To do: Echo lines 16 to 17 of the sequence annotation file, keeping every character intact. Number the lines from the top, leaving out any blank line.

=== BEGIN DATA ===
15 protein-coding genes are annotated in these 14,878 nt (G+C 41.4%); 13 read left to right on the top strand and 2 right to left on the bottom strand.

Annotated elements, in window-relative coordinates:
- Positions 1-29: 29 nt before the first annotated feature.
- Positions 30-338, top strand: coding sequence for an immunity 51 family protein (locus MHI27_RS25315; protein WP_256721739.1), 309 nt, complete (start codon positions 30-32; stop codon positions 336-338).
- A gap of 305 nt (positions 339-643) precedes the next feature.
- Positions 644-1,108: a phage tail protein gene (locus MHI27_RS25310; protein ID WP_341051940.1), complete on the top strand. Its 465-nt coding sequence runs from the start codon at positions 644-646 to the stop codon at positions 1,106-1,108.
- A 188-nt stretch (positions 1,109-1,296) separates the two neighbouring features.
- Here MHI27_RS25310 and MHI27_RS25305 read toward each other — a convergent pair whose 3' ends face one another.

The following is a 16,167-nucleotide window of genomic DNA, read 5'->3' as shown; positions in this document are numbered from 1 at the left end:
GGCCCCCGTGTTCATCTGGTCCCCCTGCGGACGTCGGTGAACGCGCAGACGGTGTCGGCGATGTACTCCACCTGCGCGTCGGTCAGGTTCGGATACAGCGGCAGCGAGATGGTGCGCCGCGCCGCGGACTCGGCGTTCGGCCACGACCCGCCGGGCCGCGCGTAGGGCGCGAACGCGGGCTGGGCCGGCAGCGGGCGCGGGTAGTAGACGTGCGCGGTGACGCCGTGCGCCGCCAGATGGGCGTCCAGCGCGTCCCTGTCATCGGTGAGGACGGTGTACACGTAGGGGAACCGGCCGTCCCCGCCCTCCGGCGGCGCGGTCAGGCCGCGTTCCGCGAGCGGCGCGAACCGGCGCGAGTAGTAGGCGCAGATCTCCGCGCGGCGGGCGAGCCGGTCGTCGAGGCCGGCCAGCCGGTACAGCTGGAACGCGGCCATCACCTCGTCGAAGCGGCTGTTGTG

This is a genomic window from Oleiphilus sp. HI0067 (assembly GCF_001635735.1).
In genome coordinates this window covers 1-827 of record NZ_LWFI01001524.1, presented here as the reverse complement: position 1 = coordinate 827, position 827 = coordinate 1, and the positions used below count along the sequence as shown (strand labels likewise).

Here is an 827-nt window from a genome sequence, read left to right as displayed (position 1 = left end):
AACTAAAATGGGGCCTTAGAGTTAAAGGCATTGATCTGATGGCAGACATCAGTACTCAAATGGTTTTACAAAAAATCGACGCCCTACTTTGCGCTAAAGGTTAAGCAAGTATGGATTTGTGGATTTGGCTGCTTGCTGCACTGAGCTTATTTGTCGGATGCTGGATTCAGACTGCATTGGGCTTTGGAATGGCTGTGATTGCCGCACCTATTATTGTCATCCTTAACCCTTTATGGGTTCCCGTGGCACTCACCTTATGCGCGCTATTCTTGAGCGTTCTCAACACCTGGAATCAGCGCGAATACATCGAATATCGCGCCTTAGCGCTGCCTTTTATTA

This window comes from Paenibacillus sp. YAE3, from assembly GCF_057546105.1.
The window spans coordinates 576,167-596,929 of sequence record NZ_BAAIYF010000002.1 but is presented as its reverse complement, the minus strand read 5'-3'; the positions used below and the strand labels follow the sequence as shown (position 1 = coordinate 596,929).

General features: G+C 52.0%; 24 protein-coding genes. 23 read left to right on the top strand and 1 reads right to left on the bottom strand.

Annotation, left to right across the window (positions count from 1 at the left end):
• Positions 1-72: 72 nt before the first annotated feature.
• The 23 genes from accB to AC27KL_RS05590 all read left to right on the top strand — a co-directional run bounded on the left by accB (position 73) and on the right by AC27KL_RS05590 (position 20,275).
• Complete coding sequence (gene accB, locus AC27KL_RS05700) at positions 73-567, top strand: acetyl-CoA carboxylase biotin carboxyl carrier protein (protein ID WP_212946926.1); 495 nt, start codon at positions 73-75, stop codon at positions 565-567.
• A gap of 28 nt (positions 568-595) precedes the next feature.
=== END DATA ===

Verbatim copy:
The window spans coordinates 576,167-596,929 of sequence record NZ_BAAIYF010000002.1 but is presented as its reverse complement, the minus strand read 5'-3'; the positions used below and the strand labels follow the sequence as shown (position 1 = coordinate 596,929).

General features: G+C 52.0%; 24 protein-coding genes. 23 read left to right on the top strand and 1 reads right to left on the bottom strand.